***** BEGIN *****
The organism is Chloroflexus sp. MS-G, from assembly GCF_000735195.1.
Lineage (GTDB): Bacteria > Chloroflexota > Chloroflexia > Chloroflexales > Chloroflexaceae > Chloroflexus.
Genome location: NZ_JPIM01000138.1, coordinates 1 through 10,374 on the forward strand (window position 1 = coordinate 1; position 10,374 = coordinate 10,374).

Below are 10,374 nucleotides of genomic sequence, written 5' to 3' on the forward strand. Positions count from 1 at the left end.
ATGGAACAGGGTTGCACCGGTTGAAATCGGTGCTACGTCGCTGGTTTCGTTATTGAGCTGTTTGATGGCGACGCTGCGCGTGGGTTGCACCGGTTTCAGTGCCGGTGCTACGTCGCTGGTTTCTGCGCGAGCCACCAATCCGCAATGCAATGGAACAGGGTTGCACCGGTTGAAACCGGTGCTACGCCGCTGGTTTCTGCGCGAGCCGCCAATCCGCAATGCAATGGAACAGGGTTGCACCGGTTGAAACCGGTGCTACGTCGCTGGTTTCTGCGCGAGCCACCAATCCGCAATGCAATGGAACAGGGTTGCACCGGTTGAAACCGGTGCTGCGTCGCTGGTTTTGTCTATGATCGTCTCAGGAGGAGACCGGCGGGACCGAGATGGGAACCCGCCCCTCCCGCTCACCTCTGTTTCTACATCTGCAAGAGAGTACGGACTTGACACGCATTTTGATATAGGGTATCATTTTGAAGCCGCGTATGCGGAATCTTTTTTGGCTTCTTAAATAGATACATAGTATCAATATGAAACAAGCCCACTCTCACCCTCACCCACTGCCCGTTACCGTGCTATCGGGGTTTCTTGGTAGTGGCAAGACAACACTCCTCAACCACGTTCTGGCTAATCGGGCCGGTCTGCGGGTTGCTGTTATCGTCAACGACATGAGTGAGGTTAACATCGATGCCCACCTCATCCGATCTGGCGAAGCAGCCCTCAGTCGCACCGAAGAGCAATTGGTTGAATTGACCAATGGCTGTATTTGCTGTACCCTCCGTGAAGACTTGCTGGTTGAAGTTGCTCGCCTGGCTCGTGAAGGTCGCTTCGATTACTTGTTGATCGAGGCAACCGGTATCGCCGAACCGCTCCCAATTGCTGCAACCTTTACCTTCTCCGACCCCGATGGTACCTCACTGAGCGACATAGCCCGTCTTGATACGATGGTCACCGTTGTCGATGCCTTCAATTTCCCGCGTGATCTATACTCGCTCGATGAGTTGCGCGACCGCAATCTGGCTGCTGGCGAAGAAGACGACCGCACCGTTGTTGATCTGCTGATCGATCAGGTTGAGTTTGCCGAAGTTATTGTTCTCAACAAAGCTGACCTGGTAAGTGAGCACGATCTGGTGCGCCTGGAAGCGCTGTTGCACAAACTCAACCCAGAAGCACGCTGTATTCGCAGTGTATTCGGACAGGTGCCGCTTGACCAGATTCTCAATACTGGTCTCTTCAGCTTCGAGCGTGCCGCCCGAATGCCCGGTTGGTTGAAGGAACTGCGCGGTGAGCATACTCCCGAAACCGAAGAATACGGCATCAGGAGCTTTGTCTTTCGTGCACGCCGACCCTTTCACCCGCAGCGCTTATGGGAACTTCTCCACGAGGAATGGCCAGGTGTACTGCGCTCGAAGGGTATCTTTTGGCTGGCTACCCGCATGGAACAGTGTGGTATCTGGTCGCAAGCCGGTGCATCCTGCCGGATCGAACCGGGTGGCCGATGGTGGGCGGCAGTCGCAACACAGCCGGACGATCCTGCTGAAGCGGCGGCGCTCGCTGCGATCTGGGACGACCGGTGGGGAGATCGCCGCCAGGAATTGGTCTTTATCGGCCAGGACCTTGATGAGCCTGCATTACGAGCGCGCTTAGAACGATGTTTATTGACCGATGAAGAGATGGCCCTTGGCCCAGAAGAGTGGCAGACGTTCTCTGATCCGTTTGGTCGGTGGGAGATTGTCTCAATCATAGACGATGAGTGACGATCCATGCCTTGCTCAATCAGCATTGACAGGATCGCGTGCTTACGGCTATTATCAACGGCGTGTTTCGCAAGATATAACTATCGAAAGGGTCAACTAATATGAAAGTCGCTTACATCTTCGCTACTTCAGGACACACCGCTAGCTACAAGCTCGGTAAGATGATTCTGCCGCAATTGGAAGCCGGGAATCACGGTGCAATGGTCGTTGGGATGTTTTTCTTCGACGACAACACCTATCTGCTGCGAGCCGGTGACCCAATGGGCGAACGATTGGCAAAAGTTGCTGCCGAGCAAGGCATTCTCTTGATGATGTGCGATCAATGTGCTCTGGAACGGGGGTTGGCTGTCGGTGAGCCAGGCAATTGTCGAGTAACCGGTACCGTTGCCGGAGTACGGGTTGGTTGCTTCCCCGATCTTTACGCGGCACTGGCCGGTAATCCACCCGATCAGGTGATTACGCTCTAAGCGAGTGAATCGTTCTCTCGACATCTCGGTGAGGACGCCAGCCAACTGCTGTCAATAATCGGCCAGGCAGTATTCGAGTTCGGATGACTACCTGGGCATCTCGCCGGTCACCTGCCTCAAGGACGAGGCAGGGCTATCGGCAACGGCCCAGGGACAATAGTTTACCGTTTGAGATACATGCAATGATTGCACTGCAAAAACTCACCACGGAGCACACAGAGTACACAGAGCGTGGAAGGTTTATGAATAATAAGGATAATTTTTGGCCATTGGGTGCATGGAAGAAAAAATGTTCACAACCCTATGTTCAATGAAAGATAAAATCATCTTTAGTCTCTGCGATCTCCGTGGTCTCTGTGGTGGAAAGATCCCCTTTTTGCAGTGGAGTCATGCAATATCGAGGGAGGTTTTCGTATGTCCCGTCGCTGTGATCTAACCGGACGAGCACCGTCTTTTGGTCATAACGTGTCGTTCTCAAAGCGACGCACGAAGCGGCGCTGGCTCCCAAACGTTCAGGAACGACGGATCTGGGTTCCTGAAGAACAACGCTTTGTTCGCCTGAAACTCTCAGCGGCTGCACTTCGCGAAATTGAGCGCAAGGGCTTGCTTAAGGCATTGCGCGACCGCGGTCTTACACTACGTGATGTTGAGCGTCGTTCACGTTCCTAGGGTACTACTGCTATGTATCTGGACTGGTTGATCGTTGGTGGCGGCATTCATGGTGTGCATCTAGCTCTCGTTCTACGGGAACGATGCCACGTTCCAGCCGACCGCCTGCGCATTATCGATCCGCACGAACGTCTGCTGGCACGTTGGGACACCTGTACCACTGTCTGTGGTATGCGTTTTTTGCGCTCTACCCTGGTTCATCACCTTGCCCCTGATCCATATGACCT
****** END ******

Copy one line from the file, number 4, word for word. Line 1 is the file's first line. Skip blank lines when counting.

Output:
Below are 10,374 nucleotides of genomic sequence, written 5' to 3' on the forward strand. Positions count from 1 at the left end.